Article > Opinion

The automotive aftermarket must stop selling at the lowest price


In no industry is selling at the lowest possible price more prevalent than the troubled auto industry, where the “Best Price” advertising and the lowest cost per vehicle are the only ways these dealers sell their wares.
By Ron Dahlhaus
General Parts Group LLC, New Jersey

Chances are that if you are a reading this article, you have encountered the art of the deal: The never-ending sales negotiation between buyer and seller where the lowest price gets the sale. In no industry is this way of doing business more prevalent than the troubled auto industry, where the “Best Price” advertising and the lowest cost per vehicle are the only ways these dealers sell their wares. Take a good hard look at the state of “that” industry and at what we are all becoming.

Taking lessons from Big Brother and selling us right down the river alongside them is not where you want to be.
How many times a day are we frustrated or convinced (you make the right emotional call here) that we need to sell at a lower price to match or beat the competition? Is it that we need to drop prices in order to make more sales, or that we need to find a cheaper line just to compete with the competition?

This is an every-hour, every-day occurrence in the average counter professional’s day. However, we all want to make more money as inflation drives the cost of everything up.

Insurance, housing, food, gasoline all go up, while our salaries stay the same. We are not public servants for whom salary increases are a given. Two to 5 percent salary increases are the norm. We however are not “given” anything. We need to earn our increases. But how do you do so when all we want to do is sell cheaper? How can we make more money under these circumstances? Easy, I say. Provide and sell value.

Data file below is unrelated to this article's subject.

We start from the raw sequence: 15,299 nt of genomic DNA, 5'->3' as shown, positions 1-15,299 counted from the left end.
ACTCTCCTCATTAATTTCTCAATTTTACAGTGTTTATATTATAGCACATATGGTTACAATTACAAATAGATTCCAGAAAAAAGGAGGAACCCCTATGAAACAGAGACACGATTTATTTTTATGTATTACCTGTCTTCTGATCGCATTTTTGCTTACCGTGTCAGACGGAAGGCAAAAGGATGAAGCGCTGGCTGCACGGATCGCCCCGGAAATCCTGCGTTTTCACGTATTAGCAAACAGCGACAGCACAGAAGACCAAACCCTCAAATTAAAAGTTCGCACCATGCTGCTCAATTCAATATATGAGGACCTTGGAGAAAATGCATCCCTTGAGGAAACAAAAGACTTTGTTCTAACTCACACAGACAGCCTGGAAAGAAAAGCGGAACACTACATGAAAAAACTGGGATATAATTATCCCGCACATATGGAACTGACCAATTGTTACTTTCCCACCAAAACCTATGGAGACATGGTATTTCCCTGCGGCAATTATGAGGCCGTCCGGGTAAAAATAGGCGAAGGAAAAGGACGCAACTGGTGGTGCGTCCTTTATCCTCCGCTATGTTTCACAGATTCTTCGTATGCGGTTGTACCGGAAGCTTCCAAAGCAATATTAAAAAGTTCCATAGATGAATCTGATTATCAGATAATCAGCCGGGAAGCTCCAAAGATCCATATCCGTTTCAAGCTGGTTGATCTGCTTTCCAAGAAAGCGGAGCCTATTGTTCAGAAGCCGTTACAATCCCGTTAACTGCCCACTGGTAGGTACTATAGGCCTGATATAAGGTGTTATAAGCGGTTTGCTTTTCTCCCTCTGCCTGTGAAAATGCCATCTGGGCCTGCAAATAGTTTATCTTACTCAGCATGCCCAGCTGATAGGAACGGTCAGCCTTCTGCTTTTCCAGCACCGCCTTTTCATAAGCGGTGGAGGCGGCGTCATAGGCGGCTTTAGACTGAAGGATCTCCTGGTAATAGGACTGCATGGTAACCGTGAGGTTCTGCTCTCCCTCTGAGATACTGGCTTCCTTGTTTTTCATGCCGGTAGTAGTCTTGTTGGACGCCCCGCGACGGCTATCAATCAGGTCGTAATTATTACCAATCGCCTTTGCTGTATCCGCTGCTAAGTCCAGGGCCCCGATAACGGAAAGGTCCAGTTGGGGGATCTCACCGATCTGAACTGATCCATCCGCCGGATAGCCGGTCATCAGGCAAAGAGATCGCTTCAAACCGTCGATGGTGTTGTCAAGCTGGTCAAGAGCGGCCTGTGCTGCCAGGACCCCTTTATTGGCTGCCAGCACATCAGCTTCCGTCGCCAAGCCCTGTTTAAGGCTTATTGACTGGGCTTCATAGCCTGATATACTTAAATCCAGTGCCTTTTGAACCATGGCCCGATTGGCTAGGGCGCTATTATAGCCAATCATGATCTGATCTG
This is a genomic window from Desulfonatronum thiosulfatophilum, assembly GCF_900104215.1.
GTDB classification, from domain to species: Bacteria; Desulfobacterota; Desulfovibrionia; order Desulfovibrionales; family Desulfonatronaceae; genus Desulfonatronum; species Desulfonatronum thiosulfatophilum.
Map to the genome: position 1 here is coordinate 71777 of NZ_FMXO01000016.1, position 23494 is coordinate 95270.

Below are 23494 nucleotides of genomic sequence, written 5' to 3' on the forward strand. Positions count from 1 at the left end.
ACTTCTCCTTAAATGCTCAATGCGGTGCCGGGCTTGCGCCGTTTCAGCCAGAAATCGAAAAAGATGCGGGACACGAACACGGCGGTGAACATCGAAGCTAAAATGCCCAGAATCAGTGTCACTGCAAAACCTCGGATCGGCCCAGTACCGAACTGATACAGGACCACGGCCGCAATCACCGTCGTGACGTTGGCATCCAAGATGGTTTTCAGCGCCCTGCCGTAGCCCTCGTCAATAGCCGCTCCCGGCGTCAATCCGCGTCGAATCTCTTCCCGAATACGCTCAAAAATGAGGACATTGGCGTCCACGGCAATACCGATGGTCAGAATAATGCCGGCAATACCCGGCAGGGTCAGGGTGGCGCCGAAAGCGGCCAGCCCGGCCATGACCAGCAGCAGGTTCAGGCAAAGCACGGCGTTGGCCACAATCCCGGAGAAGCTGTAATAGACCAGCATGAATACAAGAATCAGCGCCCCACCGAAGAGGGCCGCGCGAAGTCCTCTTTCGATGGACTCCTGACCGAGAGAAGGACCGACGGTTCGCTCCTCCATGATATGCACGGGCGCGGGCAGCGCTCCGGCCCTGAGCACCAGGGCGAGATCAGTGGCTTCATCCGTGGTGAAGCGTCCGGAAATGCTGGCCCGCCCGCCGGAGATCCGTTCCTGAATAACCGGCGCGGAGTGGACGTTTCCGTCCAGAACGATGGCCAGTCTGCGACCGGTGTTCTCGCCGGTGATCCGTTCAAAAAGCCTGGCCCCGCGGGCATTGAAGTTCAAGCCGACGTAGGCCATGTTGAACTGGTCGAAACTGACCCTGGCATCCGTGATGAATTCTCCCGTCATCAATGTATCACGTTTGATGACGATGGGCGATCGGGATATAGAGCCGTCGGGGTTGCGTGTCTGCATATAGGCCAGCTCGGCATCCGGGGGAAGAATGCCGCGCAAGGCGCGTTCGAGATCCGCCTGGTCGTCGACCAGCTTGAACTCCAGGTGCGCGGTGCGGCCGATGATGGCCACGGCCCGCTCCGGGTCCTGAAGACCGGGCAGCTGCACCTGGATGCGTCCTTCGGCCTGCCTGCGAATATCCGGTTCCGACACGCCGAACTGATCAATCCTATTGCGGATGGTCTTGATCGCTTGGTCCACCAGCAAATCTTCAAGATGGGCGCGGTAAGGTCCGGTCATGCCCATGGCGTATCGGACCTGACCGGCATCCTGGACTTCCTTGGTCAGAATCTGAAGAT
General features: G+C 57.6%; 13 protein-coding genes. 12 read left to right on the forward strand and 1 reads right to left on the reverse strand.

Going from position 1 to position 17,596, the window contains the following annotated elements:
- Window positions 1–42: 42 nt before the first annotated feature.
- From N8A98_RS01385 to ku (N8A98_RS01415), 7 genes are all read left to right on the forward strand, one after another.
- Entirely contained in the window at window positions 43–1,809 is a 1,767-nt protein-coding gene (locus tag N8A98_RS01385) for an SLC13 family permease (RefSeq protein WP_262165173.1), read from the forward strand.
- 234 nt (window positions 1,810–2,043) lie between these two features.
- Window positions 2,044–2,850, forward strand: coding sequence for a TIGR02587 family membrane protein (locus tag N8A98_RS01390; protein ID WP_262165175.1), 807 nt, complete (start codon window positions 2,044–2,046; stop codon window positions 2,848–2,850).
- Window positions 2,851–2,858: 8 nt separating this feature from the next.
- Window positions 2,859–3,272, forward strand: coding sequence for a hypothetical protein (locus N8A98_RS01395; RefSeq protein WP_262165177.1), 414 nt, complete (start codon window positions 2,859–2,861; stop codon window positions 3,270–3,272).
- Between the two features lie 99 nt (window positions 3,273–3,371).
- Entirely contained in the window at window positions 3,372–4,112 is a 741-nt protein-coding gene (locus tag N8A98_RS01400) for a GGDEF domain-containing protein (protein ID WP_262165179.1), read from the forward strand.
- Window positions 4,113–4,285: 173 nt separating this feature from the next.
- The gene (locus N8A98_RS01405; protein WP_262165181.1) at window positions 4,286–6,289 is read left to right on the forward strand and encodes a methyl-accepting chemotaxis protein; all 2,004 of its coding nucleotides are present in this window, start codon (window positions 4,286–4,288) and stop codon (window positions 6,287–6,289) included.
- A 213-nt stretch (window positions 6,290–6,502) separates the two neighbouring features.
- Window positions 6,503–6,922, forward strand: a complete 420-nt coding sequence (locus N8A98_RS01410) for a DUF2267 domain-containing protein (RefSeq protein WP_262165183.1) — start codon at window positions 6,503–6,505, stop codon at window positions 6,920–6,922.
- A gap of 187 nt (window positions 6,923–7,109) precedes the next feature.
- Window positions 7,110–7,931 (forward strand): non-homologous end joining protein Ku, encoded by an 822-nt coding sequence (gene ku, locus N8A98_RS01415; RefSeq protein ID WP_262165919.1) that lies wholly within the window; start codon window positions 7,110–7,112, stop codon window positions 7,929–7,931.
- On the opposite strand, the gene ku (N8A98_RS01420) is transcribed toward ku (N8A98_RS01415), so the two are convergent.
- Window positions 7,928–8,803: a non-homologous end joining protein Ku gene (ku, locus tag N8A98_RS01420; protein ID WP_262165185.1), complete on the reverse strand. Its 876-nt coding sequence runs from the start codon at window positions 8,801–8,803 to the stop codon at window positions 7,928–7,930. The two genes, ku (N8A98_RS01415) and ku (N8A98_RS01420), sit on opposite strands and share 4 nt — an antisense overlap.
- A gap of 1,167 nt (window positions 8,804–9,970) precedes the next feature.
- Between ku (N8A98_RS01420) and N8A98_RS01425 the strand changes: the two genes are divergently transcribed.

“Sell value.” Great, but what the heck is value, you might ask? Start by getting your co-workers together and write down what you do better than your competition.

Do you deliver faster, do you offer machine shop services, do you have a better inventory, can your customers buy online from you? The next step is to provide external events that others cannot provide because they are selling based on price only. When was the last time you offered a true training class?

When was the last time you held an open house, a tool event or a car show? It’s as simple as using your parking lot as a car show or as elaborate as a full-blown open house with vendors, exhibitors and giveaways. If you want to be more than a low-cost provider, you must deliver more than the next guy or you are no better.

Today’s training classes offer an excellent opportunity to show that you are much more interested in your customers’ business survival beyond the sale. Start out doing two events a year, maybe one late winter, one in the fall.

You must charge a nominal fee, maybe an incentive for more part sales could work, but offer nothing more at this event than the training class and a light dinner or snack.